As many of you know, this conference started in 2013 and we have always done our best to keep prices as low as possible. Although we’re much bigger than we were, and it’s not £15 any more, we work on a break-even basis to keep things as financially viable for as many people as possible. This means we don’t have a lot of cash to pay for financial assistance. Instead, we seek out sponsorship (huge should out to our amazing present and past sponsors). And for the last few years we have also tried to crowdfund some money for bursaries. So far this year, we have enough for five bursaries (equivalent to free registration), plus one travel grant donated one of our amazing delegates, who included a $500 donation in her funding request for her own travel and was awarded it. But we still need 3 to 5 more bursaries (about £600) and there isn’t much time left.

Thank you to those of you who have already donated, either this year or in the past. If you haven’t, and could spare even a little, we have a GoFundMe page at: https://www.gofundme.com/stigmaconf2018

ALL donations and social media shares are very much appreciated. If you are attending this year and haven’t registered yet, you can make a donation at registration. (Also, get on with it already!!)

All of this money is ring-fenced to provide financial assistance to those who need it to attend, with priority given to people who have been accepted to present their work. We want to make this conference, and this field, accessible to more people.

We are also still seeking sponsorship. Please contact us on stigmaconf@gmail.com if you are interested in taking out sponsorship of the WSC for your business. In addition to delegates at the event, we have very good traffic on our website. We can provide more details and work out a sponsorship package to suit any business.

Finally, if you’re thinking of attending and/or presenting there’s still a few days for submission of poster abstracts. Visit the website: stigmaconference.com for more information.

Thank you again for helping us make this happen.

Hope to see you there!

Best,

Angela Meadows

One week left to submit poster abstracts

One week till poster deadline!

Don’t forget to submit your poster abstracts for the 6th Annual International Weight Stigma Conference before the deadline on 15th May! For more information and abstract submission, visit https://stigmaconference.com/abstract-submission/

And make sure to sign up for updates on our website for all the latest conference news.

FYI. Empowered Bodies Conference: Call for abstracts (short deadline)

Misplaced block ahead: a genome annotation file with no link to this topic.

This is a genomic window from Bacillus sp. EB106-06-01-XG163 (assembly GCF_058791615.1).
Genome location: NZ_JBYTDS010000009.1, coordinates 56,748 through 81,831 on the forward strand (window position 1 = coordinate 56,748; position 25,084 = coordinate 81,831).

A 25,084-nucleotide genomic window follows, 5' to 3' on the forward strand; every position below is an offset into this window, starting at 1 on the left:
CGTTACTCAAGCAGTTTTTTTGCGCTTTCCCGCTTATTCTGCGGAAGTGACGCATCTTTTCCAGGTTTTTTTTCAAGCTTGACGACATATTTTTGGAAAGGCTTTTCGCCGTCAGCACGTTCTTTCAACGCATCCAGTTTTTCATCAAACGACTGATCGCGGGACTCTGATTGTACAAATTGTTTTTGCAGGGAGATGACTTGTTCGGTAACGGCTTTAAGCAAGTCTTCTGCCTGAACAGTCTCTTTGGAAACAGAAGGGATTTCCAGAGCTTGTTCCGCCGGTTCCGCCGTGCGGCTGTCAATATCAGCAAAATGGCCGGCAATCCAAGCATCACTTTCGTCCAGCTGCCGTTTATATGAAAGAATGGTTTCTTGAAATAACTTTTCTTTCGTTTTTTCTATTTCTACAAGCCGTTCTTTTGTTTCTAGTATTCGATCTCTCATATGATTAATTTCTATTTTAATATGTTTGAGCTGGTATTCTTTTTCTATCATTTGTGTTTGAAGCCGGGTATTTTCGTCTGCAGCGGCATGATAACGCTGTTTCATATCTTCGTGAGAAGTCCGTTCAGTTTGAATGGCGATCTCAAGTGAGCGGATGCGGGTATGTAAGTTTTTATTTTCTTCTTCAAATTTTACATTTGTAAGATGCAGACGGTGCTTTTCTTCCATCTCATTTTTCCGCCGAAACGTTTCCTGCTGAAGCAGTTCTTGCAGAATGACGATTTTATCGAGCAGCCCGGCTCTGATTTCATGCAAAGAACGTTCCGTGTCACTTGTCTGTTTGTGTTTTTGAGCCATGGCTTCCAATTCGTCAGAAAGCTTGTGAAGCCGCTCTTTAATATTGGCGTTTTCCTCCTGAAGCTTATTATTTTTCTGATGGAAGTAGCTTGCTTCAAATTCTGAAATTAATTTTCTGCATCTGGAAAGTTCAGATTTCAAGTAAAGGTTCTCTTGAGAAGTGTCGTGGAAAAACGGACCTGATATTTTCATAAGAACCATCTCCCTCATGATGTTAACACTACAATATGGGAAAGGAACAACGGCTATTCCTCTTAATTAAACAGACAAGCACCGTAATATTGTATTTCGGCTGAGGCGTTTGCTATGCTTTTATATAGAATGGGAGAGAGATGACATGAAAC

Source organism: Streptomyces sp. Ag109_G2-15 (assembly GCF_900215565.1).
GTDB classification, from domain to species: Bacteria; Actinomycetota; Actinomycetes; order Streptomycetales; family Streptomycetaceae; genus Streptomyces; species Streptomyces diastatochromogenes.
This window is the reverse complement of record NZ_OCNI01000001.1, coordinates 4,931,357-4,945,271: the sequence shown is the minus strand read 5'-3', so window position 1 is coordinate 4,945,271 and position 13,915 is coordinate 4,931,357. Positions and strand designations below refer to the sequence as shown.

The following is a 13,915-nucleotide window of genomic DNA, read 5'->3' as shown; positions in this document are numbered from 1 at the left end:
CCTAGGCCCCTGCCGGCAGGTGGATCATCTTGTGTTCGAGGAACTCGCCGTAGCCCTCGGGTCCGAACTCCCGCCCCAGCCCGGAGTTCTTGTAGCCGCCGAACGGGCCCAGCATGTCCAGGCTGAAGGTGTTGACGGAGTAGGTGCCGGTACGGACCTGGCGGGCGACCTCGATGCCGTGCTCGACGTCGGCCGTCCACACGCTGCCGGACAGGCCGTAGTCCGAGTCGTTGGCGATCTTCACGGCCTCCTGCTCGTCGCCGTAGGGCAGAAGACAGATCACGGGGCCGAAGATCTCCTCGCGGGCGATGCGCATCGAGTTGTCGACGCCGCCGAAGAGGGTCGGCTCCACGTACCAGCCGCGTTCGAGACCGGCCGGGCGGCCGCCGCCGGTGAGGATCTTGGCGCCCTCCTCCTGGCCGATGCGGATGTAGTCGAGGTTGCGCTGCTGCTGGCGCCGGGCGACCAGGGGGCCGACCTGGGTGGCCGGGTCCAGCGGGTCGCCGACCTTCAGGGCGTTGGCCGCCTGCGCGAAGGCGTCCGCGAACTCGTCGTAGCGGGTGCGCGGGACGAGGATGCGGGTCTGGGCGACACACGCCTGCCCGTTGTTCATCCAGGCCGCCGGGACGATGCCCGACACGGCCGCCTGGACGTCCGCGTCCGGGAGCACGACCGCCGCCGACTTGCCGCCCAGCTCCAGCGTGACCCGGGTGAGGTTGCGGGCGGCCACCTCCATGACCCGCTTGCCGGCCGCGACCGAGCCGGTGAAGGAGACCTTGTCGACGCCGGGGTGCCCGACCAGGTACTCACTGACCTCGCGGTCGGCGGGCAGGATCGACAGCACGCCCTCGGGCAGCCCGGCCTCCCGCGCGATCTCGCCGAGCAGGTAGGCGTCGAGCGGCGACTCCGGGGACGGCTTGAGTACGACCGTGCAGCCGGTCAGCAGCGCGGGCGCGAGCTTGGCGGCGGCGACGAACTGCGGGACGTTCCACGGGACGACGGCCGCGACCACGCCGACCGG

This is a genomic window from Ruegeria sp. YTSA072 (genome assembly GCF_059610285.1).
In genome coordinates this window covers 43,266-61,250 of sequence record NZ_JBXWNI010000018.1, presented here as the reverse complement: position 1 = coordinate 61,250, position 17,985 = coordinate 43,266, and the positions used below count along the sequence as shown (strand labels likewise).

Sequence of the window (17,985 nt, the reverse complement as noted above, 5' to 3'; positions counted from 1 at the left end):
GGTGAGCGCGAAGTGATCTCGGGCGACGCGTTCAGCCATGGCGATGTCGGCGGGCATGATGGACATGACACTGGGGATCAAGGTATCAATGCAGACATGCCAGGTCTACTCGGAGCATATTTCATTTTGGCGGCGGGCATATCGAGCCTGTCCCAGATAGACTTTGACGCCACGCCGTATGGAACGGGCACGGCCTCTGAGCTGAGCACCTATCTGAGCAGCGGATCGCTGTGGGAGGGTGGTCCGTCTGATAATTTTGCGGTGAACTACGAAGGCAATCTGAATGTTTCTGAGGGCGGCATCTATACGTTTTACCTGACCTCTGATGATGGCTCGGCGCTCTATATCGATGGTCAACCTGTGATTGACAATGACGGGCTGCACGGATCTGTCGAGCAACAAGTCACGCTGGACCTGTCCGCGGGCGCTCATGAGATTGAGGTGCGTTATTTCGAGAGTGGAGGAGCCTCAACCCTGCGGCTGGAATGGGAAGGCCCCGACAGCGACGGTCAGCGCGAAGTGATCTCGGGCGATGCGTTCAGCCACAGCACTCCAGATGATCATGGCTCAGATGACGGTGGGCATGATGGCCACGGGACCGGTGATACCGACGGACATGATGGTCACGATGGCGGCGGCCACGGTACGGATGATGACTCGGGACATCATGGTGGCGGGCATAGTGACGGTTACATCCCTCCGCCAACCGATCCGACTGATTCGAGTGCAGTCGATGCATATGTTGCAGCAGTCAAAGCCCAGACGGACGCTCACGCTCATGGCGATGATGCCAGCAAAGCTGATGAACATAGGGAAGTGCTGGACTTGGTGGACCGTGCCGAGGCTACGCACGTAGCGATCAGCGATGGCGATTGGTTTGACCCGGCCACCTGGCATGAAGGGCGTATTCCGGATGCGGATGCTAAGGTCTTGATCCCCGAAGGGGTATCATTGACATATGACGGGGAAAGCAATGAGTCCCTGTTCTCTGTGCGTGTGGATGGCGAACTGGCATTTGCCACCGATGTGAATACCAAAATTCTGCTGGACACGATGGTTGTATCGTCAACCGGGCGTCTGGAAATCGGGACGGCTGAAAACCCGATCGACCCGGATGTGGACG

FYI.

Empowered Bodies: PG Students Conference 2018

Date: 26th of June 2018. University of York

Keynote Speakers:

  • Professor Karen Throsby / Unviersity of Leeds
  • Professor Nick Crossley / University of Manchester

We are pleased to announce our Postgraduate Conference for students and researchers interested in the role of the body in social sciences and the concept of embodiment as a source of critical reflection in diverse disciplines. We invite abstracts that deal with embodiment in any thematic or methodological way, from a diverse range of disciplines like Gender Studies, Politics, Philosophy, Geography, Arts, Health, Media, STS, Social Policy and any other approach.

Topics include (but are not limited to):

• Power, gender and identity

• Politics of the body

• Body transformations

• Health, Food and Practices

• Disabilities, agency and control

• Affect and Emotions

• Technology, humans and cyborgs

• Body as Mediation

• Arts, performance and creation

• Cultural representations of the body

• Measurement, tracking and datification of the self

Masters and PhD Students are particularly encouraged to submit an abstract, as well as other postgraduate students in early stages of analysis, as this is an excellent chance to present your work in a constructive and supportive environment. We also welcome works in progress by any other level of early career researchers.

If you are interested in presenting a paper, please submit an abstract of up to 300 words to empowered-bodies@york.ac.uk by Weds 18th of April 2018 at 5:00 pm. (NOTE: If you cannot pull together an abstract by Wednesday but think you could get one in shortly after, just drop them a line.)

We also welcome any other form of presentation or performance such music, dance, video, etc. as long as it can be fitted within the program. Please send us your idea with your abstract, and try to be as specific as possible of any technical or room requirements and the kind of activity that you would like to present.

Please direct all enquires to empowered-bodies@york.ac.uk

Registration open at: https://www.york.ac.uk/sociology/about/department/2018/empoweredbodiesphdconf2018/


Weight Stigma Conference latest:

A big thank you to our major sponsor: Frontiers journals. For a full list of sponsors of WSC 2018, click here.

WSC 2018: Early-bird registration ending soon!

Don’t forget, early-bird registration for this year’s Weight Stigma Conference ends on 15th April. Full rates apply from the 16th. Book your place now: https://stigmaconference.com/registration-2018/